In particular, where employers are using location tracking wearables or devices which record voice data, they should ensure that such devices are disabled or surrendered outside working time, to avoid the unnecessary collection of irrelevant data. For example, such trackers might tell an employer which employees attended a trade union meeting or what was said at the meeting, all of which is sensitive personal data.

It is therefore important to have a clear policy which sets out the job-related reason for the collection of the data and the limits of the use that the employer will make of the data.

Employers avoid some of these issues by hiring third party providers to collect and maintain the data, meaning that the employer only receives the data once it has been amalgamated and anonymised. However, the employer will still have a duty to ensure that the third party is in compliance with its Data Protection obligations.

Breach of trust and confidence/discrimination

Even if employers are able to adopt these technologies, care should be taken over how the data is used. A cautionary tale comes from Google’s people analytics team who devised a formula for making promotion decisions which was shown to be 90% accurate in predicting the future success of the promotion. However, Google does not use the model. It found that when you use predictive models for promotion decisions (for example to decide not to train someone as the model indicates that they would not make a good promotion), basing the decision on an algorhythm rather than on what employees are actually doing, this is a recipe for constructive unfair dismissal and/or discrimination claims. Data should be used to provide insight but it cannot replace human experience and shouldn’t be blindly accepted without challenge.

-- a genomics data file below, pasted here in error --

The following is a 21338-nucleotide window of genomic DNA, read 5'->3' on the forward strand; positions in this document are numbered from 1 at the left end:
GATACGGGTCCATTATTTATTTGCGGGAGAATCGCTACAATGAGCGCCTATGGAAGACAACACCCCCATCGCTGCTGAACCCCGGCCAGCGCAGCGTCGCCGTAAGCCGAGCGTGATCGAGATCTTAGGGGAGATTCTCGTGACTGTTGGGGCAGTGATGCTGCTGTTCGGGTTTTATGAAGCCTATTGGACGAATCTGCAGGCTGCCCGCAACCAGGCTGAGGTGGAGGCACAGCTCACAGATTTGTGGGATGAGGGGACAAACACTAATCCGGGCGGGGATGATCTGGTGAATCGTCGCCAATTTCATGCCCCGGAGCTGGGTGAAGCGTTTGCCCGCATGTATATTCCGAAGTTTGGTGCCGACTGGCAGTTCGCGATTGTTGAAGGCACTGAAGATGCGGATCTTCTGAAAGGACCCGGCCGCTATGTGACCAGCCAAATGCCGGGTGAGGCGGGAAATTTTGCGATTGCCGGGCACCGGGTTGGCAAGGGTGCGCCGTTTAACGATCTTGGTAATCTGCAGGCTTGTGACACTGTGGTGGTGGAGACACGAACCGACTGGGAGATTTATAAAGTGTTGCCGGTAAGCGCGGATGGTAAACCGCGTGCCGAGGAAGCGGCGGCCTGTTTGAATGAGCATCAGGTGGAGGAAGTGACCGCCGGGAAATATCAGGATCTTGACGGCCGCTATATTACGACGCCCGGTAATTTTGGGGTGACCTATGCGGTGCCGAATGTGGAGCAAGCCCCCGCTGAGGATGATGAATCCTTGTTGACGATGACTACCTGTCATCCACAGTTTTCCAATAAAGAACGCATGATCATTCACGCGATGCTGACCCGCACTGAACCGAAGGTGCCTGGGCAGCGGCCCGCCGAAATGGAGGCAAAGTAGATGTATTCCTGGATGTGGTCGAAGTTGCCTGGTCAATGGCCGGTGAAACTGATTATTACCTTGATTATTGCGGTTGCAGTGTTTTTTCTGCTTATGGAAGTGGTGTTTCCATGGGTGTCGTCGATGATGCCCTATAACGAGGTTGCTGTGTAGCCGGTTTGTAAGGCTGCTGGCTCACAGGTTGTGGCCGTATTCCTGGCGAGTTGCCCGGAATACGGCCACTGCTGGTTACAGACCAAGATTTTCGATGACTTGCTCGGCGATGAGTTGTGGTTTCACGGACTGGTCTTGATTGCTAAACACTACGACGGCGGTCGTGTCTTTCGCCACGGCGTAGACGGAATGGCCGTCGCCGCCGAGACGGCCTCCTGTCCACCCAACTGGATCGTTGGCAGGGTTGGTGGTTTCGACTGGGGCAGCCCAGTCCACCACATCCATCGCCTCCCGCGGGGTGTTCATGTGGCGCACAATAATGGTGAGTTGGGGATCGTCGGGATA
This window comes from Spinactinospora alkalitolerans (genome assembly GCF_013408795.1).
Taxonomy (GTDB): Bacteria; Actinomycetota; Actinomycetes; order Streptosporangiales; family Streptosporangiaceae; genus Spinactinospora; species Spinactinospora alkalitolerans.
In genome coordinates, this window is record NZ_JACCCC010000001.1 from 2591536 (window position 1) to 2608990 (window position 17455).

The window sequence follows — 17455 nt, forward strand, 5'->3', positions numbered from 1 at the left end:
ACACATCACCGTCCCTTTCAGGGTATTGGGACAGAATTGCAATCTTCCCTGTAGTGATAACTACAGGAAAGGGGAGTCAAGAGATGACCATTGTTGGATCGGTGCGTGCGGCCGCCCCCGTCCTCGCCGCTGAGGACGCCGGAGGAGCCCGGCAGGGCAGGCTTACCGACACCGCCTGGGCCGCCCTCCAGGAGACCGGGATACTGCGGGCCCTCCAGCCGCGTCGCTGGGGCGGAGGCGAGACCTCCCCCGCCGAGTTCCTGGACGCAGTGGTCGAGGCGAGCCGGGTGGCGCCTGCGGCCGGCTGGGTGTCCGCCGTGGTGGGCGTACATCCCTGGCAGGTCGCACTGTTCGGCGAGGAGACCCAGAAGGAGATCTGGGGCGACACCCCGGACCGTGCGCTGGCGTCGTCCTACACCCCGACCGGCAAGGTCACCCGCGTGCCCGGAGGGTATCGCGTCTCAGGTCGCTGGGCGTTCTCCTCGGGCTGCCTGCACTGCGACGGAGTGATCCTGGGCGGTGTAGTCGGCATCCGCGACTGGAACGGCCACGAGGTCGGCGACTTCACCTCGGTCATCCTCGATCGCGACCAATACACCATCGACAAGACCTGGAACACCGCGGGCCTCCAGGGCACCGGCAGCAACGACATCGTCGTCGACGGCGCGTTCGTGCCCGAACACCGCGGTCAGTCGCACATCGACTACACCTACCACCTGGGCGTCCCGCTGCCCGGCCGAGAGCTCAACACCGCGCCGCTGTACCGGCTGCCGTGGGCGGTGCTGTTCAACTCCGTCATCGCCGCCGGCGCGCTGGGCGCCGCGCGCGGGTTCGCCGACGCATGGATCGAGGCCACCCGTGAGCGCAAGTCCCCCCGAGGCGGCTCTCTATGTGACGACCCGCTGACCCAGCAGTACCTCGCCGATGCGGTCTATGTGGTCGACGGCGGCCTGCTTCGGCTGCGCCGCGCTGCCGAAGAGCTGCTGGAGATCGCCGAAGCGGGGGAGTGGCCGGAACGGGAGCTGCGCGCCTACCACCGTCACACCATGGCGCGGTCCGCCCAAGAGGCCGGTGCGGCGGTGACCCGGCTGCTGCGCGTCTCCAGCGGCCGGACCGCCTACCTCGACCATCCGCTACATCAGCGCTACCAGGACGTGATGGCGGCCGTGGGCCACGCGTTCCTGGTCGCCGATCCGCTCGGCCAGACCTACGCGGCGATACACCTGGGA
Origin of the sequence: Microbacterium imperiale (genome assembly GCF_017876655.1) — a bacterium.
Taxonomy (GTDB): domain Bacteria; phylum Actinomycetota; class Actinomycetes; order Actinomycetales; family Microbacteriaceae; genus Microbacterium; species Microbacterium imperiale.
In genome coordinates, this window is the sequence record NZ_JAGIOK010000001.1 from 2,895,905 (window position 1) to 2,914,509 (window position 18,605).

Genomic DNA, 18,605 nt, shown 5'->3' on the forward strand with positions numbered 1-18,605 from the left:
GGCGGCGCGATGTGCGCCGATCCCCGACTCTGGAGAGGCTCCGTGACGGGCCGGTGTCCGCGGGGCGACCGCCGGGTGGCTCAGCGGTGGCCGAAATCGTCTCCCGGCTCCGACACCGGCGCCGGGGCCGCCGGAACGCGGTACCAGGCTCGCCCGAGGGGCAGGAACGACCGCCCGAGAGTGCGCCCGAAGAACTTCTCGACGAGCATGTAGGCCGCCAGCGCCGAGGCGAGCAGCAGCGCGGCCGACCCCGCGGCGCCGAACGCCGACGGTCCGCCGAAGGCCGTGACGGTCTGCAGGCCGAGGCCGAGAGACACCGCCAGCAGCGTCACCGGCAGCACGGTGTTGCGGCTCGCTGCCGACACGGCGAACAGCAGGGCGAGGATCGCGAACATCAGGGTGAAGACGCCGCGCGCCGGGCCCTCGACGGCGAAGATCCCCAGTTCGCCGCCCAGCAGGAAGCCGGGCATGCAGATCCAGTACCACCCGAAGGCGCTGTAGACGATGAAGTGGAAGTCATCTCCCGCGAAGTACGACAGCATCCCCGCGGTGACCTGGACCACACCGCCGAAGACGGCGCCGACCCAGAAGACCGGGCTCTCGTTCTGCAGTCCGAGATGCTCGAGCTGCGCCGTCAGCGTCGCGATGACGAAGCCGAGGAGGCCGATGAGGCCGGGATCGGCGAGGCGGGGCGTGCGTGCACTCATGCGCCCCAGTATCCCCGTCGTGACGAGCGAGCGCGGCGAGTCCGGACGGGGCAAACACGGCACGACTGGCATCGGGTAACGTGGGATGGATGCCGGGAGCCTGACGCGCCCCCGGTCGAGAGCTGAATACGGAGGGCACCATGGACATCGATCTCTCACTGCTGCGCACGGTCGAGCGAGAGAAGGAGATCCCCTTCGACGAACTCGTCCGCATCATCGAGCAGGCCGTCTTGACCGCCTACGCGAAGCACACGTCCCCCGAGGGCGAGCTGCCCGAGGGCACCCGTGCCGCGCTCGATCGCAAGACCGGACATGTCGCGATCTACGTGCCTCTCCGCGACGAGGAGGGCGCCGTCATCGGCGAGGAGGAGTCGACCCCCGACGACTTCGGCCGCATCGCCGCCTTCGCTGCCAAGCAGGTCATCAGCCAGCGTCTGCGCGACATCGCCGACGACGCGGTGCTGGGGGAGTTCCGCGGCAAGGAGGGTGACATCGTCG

A failure to do this will lead to the data becoming key in employee litigation, particularly if the data is being used to drive productivity and to justify pay rises, promotions or the termination of employment. Employers should sense-check whether low productivity could be disability-related. In particular, collection of and access to this data may lead to an employee being able to show that the employer ought reasonably to have known that they were suffering from a disability, thereby rendering the employer liable for any resultant discrimination.

Practical considerations

Another key concern for employers deploying wearables is that they challenge the boundary between employees’ work and personal lives in a way that many employees will find unnecessarily intrusive. In particular, wearables which measure how an employee feels on a particular day are likely to be especially controversial. That said, in PWC’s 2015 survey of 2,000 UK working adults, 40% of the 2,000 people interviewed said that they would wear a workplace wearable, rising to 56% if they knew it would be used to improve their wellbeing at work. Flexible working hours, free health screening and health and fitness incentives were the benefits people were most willing to share their personal data for. But 38% of the respondents didn’t trust their employer to use the data in a way which would benefit the employee.  Explaining clearly to the employees how the data will be used is vital to obtaining their “buy-in”.

Furthermore, as the PWC survey has shown, employers should be prepared for generational differences between employees in their reactions to the use of wearables in the workplace. Millennials and Generation Y are increasingly used to sharing their personal data. Many already use wearables in their daily lives, such as the FitBit and some are used to sharing the data from such devices by competing with their friends and family (or others) to see who has completed the greatest numbers of steps each day, for example. The key to acceptance by the wider workforce is to provide reassurance regarding the aggregation of data and the positive ways in which the data will be used, as well as providing assurances about data security.

For these reasons, to date most employers have used the optional route rather than requiring employees to use wearables in the workplace. The risk is that mandatory use would undermine employee morale, having a negative impact on productivity. The key is to be transparent with employees about the use and then let the employees decide whether that proposed use is reasonable or not.